Earlier this month, Samantha Torres and her developmentally disabled 5-year-old daughter attended a performance of Beauty and the Beast at the Providence Performing Arts Center in Rhode Island. The little girl was having a wonderful time and expressing happiness over the show, but she never got to see the ending -- because Torres and her daughter were asked to leave the theater.

As much as I emphasize with this mom and wish I could be on her side for this incident, I can't. The theater's employees may have blundered their approach to Torres, but they had every right to remove the family mid-performance.

Torres says her daughter Nadia, who suffers from a chromosome abnormality and can't speak, was making noises to indicate her happiness during the Disney musical. Nadia was "squealing, giggling, and humming" when, according to Torres, ushers kicked her entire party (which included Torres' other child and a nurse) out of the theater:

They did not ask me to leave. They told me I had to leave.

Theater marketing director P.J. Prokop denies this, saying that when the little girl began distracting other audience members, the group was offered different seats. He added,

It is the theater's responsibility to try and ensure that everyone can hear and have a good time.

Torres claims she was never given the chance to relocate and that they were already sitting near the rear of the 3,100-seat theater. She also said the only people bothered by Nadia were the ushers.

It's quite the he-said/she-said conundrum, and who knows what really happened. But here's my feeling: if the little girl was distracting other people, that's a problem. It doesn't matter what the reason is. I feel terrible for the mom who must have felt discriminated against, but the theater employees had every right to mitigate the situation. I hope they truly did start by attempting to find a solution that let the girl stay, but even if they simply asked the family to leave, that's their job.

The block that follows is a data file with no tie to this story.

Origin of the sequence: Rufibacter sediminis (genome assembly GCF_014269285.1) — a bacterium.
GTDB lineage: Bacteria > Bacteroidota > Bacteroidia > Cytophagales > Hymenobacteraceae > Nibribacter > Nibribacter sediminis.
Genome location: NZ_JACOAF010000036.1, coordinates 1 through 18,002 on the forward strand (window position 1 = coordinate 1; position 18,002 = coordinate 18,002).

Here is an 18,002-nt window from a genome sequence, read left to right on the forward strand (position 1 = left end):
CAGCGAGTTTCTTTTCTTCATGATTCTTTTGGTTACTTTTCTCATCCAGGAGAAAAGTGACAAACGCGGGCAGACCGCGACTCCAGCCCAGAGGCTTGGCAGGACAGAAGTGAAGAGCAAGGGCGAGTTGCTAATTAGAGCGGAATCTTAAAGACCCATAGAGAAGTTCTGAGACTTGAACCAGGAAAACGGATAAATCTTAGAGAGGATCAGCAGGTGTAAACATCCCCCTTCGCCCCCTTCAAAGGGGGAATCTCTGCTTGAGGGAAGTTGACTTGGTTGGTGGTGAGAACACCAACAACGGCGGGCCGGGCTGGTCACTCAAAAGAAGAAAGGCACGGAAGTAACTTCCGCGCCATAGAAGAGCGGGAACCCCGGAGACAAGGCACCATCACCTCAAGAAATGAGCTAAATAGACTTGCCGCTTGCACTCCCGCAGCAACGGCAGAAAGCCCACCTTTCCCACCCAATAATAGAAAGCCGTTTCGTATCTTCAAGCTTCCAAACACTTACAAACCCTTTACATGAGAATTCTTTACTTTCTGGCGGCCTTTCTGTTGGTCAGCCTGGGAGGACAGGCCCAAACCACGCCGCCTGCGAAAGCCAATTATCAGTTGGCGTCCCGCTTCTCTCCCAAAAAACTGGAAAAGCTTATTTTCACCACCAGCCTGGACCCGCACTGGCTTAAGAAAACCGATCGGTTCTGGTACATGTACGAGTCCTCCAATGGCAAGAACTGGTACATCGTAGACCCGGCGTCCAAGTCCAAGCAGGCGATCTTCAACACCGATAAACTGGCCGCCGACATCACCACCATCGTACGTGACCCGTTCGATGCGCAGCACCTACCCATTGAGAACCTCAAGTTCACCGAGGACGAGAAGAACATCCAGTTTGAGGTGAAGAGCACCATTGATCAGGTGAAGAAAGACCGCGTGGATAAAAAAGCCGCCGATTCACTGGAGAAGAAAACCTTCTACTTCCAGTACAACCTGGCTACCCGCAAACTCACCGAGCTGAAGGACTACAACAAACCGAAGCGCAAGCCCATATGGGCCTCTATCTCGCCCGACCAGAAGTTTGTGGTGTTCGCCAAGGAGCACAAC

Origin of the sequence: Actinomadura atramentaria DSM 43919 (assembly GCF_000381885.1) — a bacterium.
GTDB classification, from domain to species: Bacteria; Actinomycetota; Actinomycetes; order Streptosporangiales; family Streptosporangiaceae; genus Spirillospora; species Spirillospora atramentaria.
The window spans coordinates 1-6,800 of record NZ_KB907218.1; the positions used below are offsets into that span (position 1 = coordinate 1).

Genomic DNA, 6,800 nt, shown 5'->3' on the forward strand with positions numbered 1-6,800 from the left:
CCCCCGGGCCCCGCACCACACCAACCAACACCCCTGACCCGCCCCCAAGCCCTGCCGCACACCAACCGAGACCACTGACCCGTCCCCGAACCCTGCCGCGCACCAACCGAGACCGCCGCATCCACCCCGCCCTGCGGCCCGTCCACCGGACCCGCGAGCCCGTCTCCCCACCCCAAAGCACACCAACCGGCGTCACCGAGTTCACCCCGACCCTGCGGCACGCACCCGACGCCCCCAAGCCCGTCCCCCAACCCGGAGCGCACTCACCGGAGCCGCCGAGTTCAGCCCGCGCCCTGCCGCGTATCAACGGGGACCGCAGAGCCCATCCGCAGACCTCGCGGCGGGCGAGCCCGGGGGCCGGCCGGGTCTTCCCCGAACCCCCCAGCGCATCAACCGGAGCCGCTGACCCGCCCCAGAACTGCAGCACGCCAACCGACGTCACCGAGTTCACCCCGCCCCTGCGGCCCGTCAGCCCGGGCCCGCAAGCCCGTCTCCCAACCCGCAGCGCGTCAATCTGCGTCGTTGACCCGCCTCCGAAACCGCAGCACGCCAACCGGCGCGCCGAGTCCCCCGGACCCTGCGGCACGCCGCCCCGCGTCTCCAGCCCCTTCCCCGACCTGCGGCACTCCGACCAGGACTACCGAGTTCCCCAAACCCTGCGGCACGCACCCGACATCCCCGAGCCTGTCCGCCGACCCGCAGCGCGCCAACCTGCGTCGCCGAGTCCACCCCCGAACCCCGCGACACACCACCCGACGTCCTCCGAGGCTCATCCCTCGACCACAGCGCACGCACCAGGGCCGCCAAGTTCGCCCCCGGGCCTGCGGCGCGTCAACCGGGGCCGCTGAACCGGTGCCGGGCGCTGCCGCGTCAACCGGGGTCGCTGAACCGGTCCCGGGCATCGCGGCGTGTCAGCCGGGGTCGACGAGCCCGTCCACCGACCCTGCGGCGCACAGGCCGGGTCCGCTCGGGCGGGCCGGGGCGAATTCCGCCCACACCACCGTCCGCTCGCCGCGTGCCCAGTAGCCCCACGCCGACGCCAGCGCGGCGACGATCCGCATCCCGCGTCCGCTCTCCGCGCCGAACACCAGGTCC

We'd expect an usher to do something if an audience member was being a distraction. Personally, I would never complain about the noise someone was making if I could tell they couldn't help it -- and honestly, this was Beauty and the Beast, so I imagine that there were plenty of kids in attendance who weren't exactly sitting immobilized and silent the whole time. Still, the ushers were in the awkward position of having to deal with the noise, and I really doubt they'd have gone to the trouble of taking action if it was true that the girl wasn't bothering anyone.

The good news about this unpleasant incident is that there's a silver lining for the mom: Torres plans to take up the theater on an offer to conduct sensitivity training for ushers, and she's also working with the Rhode Island Developmental Disabilities Council to develop a guide on how entertainment venues can prepare for people with disabilities.

I think it's going to have a happy ending for a lot of people.

What do you think about this story?

Do you think the theater went too far, or did they do the right thing?